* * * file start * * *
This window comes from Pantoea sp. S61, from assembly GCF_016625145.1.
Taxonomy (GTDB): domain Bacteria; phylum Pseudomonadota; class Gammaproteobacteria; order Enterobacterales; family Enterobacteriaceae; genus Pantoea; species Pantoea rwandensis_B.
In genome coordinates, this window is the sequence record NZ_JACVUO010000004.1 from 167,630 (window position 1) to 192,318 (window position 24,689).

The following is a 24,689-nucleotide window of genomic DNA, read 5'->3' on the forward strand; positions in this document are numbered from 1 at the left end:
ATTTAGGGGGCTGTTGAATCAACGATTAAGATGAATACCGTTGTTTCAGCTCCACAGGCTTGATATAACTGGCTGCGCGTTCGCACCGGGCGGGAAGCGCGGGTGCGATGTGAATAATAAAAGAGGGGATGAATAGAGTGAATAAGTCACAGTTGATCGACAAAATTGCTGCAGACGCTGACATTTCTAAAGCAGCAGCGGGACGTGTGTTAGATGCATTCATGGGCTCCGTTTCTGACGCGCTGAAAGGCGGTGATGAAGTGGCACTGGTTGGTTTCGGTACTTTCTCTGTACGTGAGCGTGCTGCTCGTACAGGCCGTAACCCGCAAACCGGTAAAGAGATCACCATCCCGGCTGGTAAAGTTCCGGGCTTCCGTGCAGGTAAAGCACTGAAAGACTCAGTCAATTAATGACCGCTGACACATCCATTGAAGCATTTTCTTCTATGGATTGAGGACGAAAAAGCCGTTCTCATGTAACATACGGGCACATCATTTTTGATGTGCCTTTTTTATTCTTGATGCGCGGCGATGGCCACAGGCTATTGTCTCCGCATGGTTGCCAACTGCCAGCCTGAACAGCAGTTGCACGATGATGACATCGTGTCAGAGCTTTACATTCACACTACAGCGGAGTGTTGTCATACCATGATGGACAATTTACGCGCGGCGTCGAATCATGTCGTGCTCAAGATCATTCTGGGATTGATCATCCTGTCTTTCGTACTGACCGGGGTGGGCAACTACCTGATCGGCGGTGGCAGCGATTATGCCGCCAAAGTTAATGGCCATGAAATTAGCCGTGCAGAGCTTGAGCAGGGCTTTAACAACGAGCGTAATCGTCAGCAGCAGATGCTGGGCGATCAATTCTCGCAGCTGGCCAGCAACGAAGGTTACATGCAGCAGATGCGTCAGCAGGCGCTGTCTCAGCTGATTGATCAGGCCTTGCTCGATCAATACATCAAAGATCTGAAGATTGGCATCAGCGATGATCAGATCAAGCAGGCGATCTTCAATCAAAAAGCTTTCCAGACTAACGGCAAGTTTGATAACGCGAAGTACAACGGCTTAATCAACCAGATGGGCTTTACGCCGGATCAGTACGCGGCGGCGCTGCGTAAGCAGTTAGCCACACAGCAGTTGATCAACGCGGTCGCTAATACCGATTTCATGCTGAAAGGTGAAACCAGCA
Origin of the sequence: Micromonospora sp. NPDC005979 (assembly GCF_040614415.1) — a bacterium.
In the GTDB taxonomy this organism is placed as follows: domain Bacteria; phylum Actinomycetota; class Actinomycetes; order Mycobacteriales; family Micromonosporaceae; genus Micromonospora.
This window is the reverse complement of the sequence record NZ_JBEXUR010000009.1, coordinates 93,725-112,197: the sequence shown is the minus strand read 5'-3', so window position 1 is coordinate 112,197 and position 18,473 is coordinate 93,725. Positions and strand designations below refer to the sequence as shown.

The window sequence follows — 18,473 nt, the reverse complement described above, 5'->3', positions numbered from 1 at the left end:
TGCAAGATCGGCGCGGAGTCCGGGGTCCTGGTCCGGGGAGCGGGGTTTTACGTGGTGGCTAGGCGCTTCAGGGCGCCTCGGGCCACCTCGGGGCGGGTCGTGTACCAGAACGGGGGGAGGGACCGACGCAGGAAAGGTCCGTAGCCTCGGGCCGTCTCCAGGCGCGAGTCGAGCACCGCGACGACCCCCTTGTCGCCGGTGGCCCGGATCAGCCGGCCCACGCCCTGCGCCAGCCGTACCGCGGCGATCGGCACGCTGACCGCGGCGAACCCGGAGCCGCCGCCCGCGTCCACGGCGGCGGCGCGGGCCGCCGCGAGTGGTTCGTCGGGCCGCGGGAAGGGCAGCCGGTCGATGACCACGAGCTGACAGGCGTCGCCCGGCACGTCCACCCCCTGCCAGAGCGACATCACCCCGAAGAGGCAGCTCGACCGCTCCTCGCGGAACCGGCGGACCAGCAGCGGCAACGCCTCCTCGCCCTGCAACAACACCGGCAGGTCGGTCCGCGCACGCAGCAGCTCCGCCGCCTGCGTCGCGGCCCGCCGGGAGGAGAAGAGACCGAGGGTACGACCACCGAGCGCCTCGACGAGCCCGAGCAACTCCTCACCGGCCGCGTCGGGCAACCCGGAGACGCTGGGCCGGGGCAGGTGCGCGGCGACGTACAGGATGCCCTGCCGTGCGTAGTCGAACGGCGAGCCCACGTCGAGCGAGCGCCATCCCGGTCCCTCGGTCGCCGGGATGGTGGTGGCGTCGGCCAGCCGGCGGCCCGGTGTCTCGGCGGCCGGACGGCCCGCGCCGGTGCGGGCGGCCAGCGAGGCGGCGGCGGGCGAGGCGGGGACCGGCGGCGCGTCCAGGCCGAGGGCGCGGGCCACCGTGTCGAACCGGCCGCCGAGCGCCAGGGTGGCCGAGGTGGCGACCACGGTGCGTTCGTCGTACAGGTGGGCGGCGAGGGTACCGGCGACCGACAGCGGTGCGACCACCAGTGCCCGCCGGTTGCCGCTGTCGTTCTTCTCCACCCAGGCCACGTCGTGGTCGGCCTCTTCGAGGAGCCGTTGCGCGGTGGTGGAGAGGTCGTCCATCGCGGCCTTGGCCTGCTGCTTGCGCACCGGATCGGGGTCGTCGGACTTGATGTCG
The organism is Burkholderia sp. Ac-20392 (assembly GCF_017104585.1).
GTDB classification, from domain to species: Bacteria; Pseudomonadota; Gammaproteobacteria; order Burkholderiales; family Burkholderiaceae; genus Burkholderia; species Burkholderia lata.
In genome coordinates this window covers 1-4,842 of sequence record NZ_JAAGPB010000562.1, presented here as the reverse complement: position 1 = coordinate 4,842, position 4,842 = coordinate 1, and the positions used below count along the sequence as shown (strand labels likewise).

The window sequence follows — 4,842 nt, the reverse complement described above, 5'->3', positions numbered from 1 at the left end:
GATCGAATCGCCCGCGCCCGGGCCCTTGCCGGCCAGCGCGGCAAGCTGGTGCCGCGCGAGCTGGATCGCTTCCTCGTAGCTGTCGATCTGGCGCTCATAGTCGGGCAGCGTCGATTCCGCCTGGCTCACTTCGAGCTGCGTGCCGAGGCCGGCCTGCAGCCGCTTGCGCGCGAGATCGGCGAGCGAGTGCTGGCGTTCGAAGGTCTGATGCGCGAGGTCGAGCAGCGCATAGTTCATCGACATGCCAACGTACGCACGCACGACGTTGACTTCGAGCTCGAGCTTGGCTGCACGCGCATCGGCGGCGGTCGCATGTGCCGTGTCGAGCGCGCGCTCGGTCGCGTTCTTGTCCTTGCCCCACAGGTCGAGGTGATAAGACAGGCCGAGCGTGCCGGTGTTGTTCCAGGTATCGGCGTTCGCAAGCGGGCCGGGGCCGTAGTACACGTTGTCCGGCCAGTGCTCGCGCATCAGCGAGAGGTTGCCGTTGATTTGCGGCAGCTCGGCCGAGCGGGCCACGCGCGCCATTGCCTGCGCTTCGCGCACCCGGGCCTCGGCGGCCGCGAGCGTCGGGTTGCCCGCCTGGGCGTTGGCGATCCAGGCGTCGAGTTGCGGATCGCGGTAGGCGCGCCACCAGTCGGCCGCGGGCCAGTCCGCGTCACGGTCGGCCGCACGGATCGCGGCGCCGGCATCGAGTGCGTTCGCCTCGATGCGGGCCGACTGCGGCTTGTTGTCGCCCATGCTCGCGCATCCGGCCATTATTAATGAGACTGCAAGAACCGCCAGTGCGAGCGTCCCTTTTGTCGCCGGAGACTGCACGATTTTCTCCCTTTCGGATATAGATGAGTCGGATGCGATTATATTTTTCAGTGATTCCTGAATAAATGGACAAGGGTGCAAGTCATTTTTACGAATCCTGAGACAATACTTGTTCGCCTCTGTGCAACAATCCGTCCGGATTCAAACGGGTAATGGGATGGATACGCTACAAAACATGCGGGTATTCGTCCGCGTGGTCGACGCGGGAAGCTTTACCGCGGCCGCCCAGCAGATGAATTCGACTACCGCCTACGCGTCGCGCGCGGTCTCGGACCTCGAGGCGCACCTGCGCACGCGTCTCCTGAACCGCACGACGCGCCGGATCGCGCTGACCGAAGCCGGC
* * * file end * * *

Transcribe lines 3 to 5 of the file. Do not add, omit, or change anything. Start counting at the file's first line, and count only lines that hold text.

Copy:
In genome coordinates, this window is the sequence record NZ_JACVUO010000004.1 from 167,630 (window position 1) to 192,318 (window position 24,689).

The following is a 24,689-nucleotide window of genomic DNA, read 5'->3' on the forward strand; positions in this document are numbered from 1 at the left end:
ATTTAGGGGGCTGTTGAATCAACGATTAAGATGAATACCGTTGTTTCAGCTCCACAGGCTTGATATAACTGGCTGCGCGTTCGCACCGGGCGGGAAGCGCGGGTGCGATGTGAATAATAAAAGAGGGGATGAATAGAGTGAATAAGTCACAGTTGATCGACAAAATTGCTGCAGACGCTGACATTTCTAAAGCAGCAGCGGGACGTGTGTTAGATGCATTCATGGGCTCCGTTTCTGACGCGCTGAAAGGCGGTGATGAAGTGGCACTGGTTGGTTTCGGTACTTTCTCTGTACGTGAGCGTGCTGCTCGTACAGGCCGTAACCCGCAAACCGGTAAAGAGATCACCATCCCGGCTGGTAAAGTTCCGGGCTTCCGTGCAGGTAAAGCACTGAAAGACTCAGTCAATTAATGACCGCTGACACATCCATTGAAGCATTTTCTTCTATGGATTGAGGACGAAAAAGCCGTTCTCATGTAACATACGGGCACATCATTTTTGATGTGCCTTTTTTATTCTTGATGCGCGGCGATGGCCACAGGCTATTGTCTCCGCATGGTTGCCAACTGCCAGCCTGAACAGCAGTTGCACGATGATGACATCGTGTCAGAGCTTTACATTCACACTACAGCGGAGTGTTGTCATACCATGATGGACAATTTACGCGCGGCGTCGAATCATGTCGTGCTCAAGATCATTCTGGGATTGATCATCCTGTCTTTCGTACTGACCGGGGTGGGCAACTACCTGATCGGCGGTGGCAGCGATTATGCCGCCAAAGTTAATGGCCATGAAATTAGCCGTGCAGAGCTTGAGCAGGGCTTTAACAACGAGCGTAATCGTCAGCAGCAGATGCTGGGCGATCAATTCTCGCAGCTGGCCAGCAACGAAGGTTACATGCAGCAGATGCGTCAGCAGGCGCTGTCTCAGCTGATTGATCAGGCCTTGCTCGATCAATACATCAAAGATCTGAAGATTGGCATCAGCGATGATCAGATCAAGCAGGCGATCTTCAATCAAAAAGCTTTCCAGACTAACGGCAAGTTTGATAACGCGAAGTACAACGGCTTAATCAACCAGATGGGCTTTACGCCGGATCAGTACGCGGCGGCGCTGCGTAAGCAGTTAGCCACACAGCAGTTGATCAACGCGGTCGCTAATACCGATTTCATGCTGAAAGGTGAAACCAGCA